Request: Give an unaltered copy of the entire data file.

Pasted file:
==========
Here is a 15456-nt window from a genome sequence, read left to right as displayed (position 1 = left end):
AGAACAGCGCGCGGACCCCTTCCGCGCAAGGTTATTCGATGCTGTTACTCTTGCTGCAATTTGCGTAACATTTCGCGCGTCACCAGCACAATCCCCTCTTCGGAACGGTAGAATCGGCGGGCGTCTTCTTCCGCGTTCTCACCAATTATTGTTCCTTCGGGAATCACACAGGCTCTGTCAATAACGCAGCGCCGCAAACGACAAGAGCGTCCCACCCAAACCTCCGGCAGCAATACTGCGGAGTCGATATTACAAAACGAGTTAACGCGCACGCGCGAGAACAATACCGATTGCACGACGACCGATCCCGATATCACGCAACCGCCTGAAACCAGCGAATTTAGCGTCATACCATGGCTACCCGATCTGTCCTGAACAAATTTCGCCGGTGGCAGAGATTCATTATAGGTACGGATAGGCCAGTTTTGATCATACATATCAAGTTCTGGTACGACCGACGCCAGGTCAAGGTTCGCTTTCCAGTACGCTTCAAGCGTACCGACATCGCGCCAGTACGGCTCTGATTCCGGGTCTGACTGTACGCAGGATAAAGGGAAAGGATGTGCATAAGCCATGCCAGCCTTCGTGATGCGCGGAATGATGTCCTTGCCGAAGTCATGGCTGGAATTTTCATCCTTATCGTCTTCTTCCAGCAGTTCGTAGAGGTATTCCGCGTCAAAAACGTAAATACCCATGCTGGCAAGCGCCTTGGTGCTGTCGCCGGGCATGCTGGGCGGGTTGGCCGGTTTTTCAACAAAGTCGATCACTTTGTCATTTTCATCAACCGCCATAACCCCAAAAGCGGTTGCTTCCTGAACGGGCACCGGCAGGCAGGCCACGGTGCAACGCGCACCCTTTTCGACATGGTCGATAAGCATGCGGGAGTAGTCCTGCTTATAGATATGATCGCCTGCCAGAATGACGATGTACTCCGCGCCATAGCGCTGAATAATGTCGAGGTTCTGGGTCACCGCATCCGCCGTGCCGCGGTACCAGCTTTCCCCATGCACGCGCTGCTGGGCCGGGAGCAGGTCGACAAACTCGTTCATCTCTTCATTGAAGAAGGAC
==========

Here is a 15456-nt window from a genome sequence, read left to right as displayed (position 1 = left end):
AGAACAGCGCGCGGACCCCTTCCGCGCAAGGTTATTCGATGCTGTTACTCTTGCTGCAATTTGCGTAACATTTCGCGCGTCACCAGCACAATCCCCTCTTCGGAACGGTAGAATCGGCGGGCGTCTTCTTCCGCGTTCTCACCAATTATTGTTCCTTCGGGAATCACACAGGCTCTGTCAATAACGCAGCGCCGCAAACGACAAGAGCGTCCCACCCAAACCTCCGGCAGCAATACTGCGGAGTCGATATTACAAAACGAGTTAACGCGCACGCGCGAGAACAATACCGATTGCACGACGACCGATCCCGATATCACGCAACCGCCTGAAACCAGCGAATTTAGCGTCATACCATGGCTACCCGATCTGTCCTGAACAAATTTCGCCGGTGGCAGAGATTCATTATAGGTACGGATAGGCCAGTTTTGATCATACATATCAAGTTCTGGTACGACCGACGCCAGGTCAAGGTTCGCTTTCCAGTACGCTTCAAGCGTACCGACATCGCGCCAGTACGGCTCTGATTCCGGGTCTGACTGTACGCAGGATAAAGGGAAAGGATGTGCATAAGCCATGCCAGCCTTCGTGATGCGCGGAATGATGTCCTTGCCGAAGTCATGGCTGGAATTTTCATCCTTATCGTCTTCTTCCAGCAGTTCGTAGAGGTATTCCGCGTCAAAAACGTAAATACCCATGCTGGCAAGCGCCTTGGTGCTGTCGCCGGGCATGCTGGGCGGGTTGGCCGGTTTTTCAACAAAGTCGATCACTTTGTCATTTTCATCAACCGCCATAACCCCAAAAGCGGTTGCTTCCTGAACGGGCACCGGCAGGCAGGCCACGGTGCAACGCGCACCCTTTTCGACATGGTCGATAAGCATGCGGGAGTAGTCCTGCTTATAGATATGATCGCCTGCCAGAATGACGATGTACTCCGCGCCATAGCGCTGAATAATGTCGAGGTTCTGGGTCACCGCATCCGCCGTGCCGCGGTACCAGCTTTCCCCATGCACGCGCTGCTGGGCCGGGAGCAGGTCGACAAACTCGTTCATCTCTTCATTGAAGAAGGAC